The Karbala didn’t just see the end of Husain, it saw the beginning of an impassable gap between the Sunni and Shia Muslims, the latter being the lobby which always felt that Ali was the rightful heir of Muhammad’s legacy. Once personal hurt grew into a political movement healing became impossible. Power vampires kept the wounds raw for political and economic reasons. Sects multiplied as the Muslims grew in numbers. The four schools of Islamic jurisprudence floated different interpretations of the Quran. The caliphs and the later sultans and baadshahs added their own whims and fancies to the legal procedures. The result was a ticket to future reinventions by self proclaimed, ‘pure Muslims’ and even caliphs of imaginary ‘Islamic’ states. They routinely rejected each other. The medieval Sufi mystics and some modern mystics of everyday, tried to combat them. And are still trying.
1.3 Heirs of Muhammad: The young Muslims
The young Muslims of the modern world are trying to figure out why the world suspects them of being ‘different’ from the other communities. Are they really different? Is it okay to be happy about being a Muslim? Is Islam against the idea of secular nation states? Is Islam regressive? Is it un-happening to follow Islamic rituals? One thing is clear that most of the Muslim youth hates the terrorist outfits which make their life on a day to day basis difficult. Muhammad has a lot to say to their conscience. In fact he had always offered the easiest and the simplest way to think through human interactions; personal or political. In his code of conduct a good word or a smile to a passerby was also counted as charity. Like charity wasn’t about money, in the same way religiosity was not only about rituals. He always asserted that rituals cannot make up for moral irresponsibility.
Muhammad by his personal example and his interpretations of the revelations had granted a grand position to women. He discouraged the instant Triple talaq. Women were allowed to pray in his mosque. Muslim women were not supposed to change their name after marriage because remarriage was always a possibility. In case if a marriage was being annulled the husband was not supposed to take back anything that he had gifted to the woman, even if it was a whole treasure. The Hijab was meant to be a matter of choice. Muhammad had more to say about how people should behave rather than what they should wear.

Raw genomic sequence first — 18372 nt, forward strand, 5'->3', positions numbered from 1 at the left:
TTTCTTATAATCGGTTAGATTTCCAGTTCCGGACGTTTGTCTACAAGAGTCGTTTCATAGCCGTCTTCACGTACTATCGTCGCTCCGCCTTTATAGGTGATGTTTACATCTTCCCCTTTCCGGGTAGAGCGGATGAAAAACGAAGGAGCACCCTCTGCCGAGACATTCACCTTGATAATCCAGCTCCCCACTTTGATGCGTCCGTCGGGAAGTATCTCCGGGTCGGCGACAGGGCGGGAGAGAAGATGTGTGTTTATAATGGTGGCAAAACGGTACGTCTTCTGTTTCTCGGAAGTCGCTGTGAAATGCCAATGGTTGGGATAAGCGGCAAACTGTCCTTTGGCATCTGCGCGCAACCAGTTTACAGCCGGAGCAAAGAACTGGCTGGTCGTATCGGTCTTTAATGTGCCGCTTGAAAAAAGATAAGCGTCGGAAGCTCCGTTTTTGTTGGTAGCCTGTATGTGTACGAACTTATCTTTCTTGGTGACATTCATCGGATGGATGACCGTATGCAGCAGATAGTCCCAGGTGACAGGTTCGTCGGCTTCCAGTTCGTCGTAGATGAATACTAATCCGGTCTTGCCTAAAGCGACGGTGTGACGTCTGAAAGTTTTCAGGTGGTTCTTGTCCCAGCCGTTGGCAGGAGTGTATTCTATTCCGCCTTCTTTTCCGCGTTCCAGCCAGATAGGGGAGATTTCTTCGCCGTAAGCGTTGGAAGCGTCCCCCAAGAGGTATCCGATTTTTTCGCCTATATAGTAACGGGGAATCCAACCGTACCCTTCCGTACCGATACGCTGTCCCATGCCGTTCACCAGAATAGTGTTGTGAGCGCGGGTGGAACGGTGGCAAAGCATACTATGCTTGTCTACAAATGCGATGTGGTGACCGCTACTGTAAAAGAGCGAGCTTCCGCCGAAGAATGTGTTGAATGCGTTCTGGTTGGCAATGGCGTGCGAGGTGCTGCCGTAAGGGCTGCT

According to Muhammad neighbours had a right over a muslim’s earnings and his time. He defined neighbours as people living in up to forty houses in each direction of a place of residence. Thus practically he was not talking about neighbours, he was talking about neighbourhood. The relationship with the neighbours had nothing to do with their religion. Thus he was professing a moral code which would help his followers survive in a modern society where they would interact with all kinds of people. He was not training the Muslims to live with only Muslims or to respect only Muslims. Young Muslims in liberal societies need to be told this in as plain words as possible. They need to walk away from every bigoted and fanatic individual and organization that calls humanism and human emotionalism, anti-Islamic. The lovers of Muhammad have to spread love, period.